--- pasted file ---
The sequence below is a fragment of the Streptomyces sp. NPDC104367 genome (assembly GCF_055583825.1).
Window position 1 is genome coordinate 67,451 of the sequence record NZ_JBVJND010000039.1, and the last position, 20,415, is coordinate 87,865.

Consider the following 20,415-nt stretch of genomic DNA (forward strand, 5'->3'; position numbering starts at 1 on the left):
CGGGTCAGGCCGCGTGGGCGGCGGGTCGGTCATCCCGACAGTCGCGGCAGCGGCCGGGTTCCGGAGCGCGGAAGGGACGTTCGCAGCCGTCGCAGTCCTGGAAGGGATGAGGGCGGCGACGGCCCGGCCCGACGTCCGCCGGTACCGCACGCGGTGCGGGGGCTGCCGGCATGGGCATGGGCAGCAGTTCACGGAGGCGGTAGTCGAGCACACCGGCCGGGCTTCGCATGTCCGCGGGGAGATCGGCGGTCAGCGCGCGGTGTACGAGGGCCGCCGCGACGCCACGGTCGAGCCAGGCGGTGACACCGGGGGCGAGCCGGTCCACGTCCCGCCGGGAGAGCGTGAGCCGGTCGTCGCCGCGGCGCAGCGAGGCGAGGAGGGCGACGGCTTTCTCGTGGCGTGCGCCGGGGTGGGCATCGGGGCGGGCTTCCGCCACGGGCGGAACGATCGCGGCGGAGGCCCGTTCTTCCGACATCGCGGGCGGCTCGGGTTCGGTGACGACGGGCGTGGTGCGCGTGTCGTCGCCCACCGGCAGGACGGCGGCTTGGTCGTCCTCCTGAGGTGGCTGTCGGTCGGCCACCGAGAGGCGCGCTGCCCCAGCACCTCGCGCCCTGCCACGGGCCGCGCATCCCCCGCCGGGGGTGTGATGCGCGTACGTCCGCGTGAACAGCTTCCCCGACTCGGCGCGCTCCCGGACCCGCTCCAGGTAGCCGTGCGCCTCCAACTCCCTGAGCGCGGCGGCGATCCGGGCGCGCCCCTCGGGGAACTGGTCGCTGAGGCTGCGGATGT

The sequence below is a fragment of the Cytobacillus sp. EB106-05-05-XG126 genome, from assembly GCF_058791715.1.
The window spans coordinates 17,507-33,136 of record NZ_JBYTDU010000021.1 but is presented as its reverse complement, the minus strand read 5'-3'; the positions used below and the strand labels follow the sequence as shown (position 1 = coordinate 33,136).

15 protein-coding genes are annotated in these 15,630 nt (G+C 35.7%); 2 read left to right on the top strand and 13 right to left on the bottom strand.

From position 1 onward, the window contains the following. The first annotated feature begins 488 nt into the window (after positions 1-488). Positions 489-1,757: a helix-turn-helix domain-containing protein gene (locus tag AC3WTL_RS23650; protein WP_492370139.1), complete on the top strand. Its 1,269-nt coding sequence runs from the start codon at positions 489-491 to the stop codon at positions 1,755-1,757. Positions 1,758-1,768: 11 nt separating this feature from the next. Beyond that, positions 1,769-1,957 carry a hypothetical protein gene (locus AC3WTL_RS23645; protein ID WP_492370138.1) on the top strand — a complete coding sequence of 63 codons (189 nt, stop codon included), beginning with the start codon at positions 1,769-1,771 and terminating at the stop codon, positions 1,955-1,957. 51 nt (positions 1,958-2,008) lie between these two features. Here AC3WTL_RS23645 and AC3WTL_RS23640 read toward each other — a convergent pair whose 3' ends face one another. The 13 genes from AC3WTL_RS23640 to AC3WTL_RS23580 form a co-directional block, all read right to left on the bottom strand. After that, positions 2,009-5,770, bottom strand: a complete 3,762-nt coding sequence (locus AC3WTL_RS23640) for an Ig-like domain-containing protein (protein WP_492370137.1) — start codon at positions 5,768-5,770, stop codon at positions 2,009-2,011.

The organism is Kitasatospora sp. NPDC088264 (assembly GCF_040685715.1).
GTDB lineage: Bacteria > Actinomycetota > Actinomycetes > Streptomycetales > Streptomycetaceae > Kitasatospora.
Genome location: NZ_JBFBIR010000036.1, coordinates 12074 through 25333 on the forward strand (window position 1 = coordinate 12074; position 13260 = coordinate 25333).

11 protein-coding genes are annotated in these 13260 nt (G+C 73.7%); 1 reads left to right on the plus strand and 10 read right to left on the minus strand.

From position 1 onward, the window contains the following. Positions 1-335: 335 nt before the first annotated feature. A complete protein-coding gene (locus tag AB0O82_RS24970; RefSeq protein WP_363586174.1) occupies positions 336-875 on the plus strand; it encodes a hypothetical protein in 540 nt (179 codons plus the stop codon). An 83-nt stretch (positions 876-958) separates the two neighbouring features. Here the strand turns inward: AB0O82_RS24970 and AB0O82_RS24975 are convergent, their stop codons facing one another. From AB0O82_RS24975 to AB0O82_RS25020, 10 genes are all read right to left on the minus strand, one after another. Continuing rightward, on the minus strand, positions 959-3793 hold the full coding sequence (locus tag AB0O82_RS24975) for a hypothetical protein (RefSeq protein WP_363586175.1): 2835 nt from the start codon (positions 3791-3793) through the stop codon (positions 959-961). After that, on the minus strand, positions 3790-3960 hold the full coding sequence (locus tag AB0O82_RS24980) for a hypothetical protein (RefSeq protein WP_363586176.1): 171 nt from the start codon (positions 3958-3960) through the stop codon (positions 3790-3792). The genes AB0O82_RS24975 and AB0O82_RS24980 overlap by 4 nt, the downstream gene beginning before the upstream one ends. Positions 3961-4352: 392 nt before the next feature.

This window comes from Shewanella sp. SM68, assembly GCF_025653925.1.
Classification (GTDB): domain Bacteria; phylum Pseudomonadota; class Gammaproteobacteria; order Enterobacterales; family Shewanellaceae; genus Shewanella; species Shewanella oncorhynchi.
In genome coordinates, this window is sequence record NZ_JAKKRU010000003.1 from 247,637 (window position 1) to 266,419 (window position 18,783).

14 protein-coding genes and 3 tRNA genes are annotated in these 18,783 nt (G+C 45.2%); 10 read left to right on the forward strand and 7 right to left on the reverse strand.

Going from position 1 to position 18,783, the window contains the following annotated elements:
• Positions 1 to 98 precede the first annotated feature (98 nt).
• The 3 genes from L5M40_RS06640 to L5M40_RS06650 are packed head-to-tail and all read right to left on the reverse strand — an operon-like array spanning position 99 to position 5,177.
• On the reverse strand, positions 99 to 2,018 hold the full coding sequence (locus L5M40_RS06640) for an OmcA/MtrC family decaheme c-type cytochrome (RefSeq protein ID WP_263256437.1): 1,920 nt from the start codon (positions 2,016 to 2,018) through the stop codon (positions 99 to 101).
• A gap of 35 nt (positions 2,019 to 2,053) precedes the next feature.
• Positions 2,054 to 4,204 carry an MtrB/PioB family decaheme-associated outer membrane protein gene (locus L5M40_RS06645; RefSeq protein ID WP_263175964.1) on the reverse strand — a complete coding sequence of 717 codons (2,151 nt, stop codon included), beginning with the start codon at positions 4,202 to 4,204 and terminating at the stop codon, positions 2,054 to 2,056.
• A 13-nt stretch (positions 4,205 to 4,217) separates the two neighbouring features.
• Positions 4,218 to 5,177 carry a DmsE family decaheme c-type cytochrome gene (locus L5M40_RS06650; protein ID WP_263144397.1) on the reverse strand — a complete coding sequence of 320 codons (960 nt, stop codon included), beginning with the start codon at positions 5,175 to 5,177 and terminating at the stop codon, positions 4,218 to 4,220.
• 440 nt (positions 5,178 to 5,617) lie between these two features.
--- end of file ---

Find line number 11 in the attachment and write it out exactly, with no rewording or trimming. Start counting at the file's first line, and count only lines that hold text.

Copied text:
Genome location: NZ_JBFBIR010000036.1, coordinates 12074 through 25333 on the forward strand (window position 1 = coordinate 12074; position 13260 = coordinate 25333).